If using partial truths in political advertising is an art, then ads in the Wisconsin recall election for governor should be in a museum. Former Dane County Executive Kathleen Falk and Milwaukee Mayor Tom Barrett are among the Democrats seeking to unseat Republican Gov. Scott Walker …
The budget battle in Wisconsin has generated much confusion and misinformation, as we have seen in e-mails from our readers in recent days: The state is not on track to end this fiscal year with “a slight surplus.” It is facing a $137 million deficit …
Wisconsin ’08 was one of the nastiest state Supreme Court elections in modern history. Incumbent Justice Louis Butler went down to defeat after opponent Mike Gableman and business interests in the state ran slashing, misleading ads portraying him as soft on crime. We criticized the spots in several stories.
Today, Gableman, though sitting on Wisconsin’s highest court, is still fighting a legal battle over whether he lied in one of the ads that helped put him there.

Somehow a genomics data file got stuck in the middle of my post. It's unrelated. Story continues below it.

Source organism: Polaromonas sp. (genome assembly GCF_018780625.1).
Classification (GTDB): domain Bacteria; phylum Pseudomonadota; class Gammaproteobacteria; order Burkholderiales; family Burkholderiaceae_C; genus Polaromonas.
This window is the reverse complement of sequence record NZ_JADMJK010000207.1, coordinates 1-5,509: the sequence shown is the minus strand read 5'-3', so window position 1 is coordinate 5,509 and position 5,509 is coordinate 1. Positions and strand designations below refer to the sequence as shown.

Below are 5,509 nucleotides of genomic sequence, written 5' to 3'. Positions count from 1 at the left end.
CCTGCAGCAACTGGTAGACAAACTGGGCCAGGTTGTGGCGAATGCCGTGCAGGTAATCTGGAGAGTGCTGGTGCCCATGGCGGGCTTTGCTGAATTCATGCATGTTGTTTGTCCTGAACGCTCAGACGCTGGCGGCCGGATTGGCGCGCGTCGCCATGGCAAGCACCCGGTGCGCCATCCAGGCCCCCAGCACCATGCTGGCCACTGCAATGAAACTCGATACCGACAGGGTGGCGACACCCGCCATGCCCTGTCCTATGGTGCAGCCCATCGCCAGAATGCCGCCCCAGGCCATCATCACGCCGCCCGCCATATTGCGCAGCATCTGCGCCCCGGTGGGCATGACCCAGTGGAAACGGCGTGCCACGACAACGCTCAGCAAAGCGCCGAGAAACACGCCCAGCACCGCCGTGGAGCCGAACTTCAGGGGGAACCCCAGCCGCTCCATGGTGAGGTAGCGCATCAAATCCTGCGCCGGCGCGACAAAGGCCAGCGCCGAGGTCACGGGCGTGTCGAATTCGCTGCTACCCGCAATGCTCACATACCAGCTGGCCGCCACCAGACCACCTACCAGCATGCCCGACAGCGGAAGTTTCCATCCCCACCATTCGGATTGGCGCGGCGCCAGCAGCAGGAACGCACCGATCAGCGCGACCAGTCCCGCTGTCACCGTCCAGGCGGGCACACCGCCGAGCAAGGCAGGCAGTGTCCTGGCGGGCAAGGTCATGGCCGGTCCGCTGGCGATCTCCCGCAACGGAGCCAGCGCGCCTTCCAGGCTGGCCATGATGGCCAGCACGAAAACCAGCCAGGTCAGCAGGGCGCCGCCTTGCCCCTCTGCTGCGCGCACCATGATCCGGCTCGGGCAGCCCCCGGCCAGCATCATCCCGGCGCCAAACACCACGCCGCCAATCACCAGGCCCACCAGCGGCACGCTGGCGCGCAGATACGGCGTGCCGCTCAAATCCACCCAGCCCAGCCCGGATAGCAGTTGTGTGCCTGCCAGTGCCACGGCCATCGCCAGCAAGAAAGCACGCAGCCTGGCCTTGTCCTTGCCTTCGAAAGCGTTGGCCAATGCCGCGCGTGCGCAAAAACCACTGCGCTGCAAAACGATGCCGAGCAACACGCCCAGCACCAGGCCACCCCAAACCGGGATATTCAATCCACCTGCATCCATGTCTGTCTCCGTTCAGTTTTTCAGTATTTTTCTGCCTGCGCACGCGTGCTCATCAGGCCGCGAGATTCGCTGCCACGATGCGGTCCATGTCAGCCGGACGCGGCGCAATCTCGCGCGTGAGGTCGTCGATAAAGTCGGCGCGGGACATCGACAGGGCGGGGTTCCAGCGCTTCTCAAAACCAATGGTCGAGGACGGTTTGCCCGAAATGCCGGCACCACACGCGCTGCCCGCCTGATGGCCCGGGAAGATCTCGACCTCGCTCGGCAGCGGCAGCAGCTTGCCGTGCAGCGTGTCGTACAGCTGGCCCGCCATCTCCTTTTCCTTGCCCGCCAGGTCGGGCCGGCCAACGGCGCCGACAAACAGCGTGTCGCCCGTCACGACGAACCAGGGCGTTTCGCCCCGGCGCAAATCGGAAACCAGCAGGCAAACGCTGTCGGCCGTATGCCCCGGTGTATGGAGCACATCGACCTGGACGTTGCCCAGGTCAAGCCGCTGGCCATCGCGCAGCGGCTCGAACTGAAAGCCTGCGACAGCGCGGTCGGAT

In this second of our “Court Watch” series, we return to what’s become a racially charged campaign in Wisconsin to replace Louis Butler, the only black justice on the state Supreme Court, with a white, business-backed lower court judge, Mike Gableman. We look at two ads that attack Butler and find both to be misleading.
Some of the hardest fought campaigns in 2008 will be to determine who sits on the highest courts in a number of states, courts where the stakes can be billions of dollars for corporations and insurance companies; millions in fees for trial lawyers; compensation for those who have been injured by negligence; or the liberty of individuals who have been convicted, rightly or wrongly, of crimes. In the past, some of those who would be state supreme court judges,